Digital currency exchange Coinbase has probably done more than the majority of to press cryptocurrencies closer to the mainstream, earning an $8 billion assessment by personal financiers along the method. That doesnt suggest its product experience is best.
In our newest UX teardown, with the help of Built for Mars creator and UX professional Peter Ramsey, we highlight some of Coinbases greatest user experience failings and use methods to repair them. Many of these lessons can be used to other existing digital items or ones you are currently developing, including the requirement to prevent the “Get Started” trap, the importance of offering feedback, why familiarity often wins and other concepts.
The Get Started trap
The repair: Its easy: Dont depend on your CTAs. You would not have “Email Support” as a CTA, and after that just reveal the user a lot of FAQs.
Just use CTAs like “get started” or “discover more” if youre really teaching users something.
Something converting well does not suggest it was an excellent experience for the user. Look at clickbait-y journalism– it gets more eyeballs, however people arent typically pleased with what they check out.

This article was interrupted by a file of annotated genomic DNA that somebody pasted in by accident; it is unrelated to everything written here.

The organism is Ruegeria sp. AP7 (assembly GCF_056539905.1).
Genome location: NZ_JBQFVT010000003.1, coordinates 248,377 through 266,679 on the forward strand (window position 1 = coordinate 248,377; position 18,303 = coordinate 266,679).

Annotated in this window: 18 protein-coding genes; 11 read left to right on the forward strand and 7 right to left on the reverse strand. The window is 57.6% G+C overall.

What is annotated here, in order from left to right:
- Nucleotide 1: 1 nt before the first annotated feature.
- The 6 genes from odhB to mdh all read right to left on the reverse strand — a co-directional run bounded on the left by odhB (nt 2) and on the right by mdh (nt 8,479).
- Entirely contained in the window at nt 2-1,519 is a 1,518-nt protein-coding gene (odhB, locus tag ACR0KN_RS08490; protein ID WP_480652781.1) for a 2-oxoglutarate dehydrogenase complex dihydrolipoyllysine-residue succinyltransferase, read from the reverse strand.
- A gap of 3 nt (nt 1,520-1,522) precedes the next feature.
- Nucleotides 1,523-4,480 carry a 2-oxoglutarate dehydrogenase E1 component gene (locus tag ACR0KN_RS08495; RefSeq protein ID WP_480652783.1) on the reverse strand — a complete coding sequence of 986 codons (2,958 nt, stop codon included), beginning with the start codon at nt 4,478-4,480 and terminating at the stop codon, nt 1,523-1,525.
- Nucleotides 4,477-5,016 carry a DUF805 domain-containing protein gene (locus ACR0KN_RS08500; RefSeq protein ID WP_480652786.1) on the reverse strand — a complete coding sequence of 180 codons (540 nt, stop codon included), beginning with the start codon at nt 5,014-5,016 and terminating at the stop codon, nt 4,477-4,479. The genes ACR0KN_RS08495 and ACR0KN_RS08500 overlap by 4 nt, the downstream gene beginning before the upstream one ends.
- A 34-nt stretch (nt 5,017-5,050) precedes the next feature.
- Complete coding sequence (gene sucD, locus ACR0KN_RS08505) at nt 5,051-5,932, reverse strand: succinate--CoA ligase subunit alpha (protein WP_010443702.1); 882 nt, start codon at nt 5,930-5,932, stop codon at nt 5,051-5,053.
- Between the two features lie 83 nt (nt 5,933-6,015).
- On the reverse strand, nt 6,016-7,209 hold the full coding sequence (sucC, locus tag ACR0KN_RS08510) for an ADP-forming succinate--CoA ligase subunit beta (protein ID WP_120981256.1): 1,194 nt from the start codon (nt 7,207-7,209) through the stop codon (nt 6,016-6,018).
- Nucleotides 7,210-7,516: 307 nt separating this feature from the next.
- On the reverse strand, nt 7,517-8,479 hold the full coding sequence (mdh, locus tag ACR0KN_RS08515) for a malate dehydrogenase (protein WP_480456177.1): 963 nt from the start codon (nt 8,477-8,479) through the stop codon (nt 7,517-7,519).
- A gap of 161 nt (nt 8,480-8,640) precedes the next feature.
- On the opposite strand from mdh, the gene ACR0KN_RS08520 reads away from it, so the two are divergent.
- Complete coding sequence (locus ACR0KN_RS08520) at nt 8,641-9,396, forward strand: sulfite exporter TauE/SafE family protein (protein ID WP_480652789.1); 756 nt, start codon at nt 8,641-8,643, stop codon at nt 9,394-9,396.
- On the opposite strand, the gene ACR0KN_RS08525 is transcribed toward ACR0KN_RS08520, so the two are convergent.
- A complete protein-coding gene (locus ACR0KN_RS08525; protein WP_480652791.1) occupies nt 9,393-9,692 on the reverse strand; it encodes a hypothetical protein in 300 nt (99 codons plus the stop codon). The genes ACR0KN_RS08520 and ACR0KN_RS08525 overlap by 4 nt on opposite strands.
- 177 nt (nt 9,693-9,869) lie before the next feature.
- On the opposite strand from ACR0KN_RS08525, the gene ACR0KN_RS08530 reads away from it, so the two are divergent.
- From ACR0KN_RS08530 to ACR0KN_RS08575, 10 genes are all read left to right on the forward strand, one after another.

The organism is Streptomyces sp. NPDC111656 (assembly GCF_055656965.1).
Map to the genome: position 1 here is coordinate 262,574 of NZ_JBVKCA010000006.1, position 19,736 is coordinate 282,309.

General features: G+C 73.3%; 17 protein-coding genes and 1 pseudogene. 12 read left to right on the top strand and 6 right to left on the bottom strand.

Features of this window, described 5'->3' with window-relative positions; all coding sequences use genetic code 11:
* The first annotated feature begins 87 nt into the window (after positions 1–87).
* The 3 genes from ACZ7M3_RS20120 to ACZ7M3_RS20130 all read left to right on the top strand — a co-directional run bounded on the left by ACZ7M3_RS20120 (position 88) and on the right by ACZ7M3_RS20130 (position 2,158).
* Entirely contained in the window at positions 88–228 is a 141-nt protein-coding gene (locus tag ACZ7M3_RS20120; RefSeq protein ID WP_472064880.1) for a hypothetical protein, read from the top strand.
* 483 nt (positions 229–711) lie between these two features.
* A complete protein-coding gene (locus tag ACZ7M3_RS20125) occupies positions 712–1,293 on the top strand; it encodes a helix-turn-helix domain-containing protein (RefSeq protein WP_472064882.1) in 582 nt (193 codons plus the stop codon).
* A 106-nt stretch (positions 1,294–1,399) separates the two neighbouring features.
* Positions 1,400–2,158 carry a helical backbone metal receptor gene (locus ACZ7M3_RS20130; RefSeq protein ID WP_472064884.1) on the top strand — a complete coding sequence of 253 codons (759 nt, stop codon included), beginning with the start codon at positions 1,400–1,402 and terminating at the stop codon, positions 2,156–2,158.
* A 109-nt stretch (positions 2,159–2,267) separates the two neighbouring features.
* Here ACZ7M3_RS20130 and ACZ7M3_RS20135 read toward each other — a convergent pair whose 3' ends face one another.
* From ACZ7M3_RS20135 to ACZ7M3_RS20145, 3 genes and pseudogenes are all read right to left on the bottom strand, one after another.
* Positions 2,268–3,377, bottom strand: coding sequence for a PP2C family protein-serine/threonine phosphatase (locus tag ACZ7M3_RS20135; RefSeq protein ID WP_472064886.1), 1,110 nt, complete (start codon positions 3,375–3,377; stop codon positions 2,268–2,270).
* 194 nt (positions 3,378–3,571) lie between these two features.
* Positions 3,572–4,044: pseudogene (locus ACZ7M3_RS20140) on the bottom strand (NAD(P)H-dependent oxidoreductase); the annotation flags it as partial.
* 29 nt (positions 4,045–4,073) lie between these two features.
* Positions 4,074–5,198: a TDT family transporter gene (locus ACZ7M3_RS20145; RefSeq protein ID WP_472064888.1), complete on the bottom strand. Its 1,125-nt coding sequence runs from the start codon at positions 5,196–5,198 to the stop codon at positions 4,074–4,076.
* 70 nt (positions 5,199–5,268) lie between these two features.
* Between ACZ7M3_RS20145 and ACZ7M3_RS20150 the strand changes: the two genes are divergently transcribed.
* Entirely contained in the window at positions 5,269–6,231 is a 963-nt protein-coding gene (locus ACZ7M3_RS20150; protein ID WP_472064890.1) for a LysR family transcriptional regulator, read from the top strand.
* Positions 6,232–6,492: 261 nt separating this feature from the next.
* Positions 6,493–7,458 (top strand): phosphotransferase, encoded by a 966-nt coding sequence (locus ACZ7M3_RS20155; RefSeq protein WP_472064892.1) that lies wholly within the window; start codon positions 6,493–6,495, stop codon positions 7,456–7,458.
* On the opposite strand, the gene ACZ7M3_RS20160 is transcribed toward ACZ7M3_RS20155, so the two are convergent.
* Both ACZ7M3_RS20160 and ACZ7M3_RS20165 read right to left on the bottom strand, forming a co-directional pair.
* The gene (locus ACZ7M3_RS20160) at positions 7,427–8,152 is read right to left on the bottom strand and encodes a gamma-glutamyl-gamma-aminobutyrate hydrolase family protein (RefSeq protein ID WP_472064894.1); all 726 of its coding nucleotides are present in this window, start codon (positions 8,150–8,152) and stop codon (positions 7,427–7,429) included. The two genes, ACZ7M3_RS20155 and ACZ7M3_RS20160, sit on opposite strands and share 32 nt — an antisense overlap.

Im persuaded that in the long term having a fantastic product will perform much better than aggravating short-term development hacks.
The stop working: Coinbase does not in fact have any onboarding– however it looks like it does. It has a very popular “get started” CTA, which really just puts bitcoins in your basket. This isnt assisting you start, its absolutely nothing more than an onboarding Trojan horse.
Steve OHear: This seems like another traditional “bait and switch” and reeks of dark pattern design. What if it in fact works to get users over the line and acquire their first bitcoin? Development hackers, rejoice, no?
Digital currency exchange Coinbase has actually most likely done more than most to push cryptocurrencies closer to the mainstream, making an $8 billion valuation by personal financiers along the method. It has a really prominent “get begun” CTA, which actually simply puts bitcoins in your basket. What if it actually works to get users over the line and acquire their very first bitcoin? Something converting well does not indicate it was a good experience for the user. The user has no awareness if the action they were attempting to do unsuccessful and they require to do it once again.
The fix: During the style phase, consider statuses and what the user will desire feedback on. For instance, if theyve just added a product to their “wishlist,” how will you reveal them that the action achieved success?
The stop working: After adding a card, you click “Add Card,” and … it takes you back to the homepage. Theres no notification if it was effective or not. The user has no awareness if the action they were attempting to do unsuccessful and they need to do it once again. This is a real issue with digital products: All feedback requires to be considered and built.
As a general rule of thumb, all “states”– e.g., success/failure of an action– require to provide feedback to the user.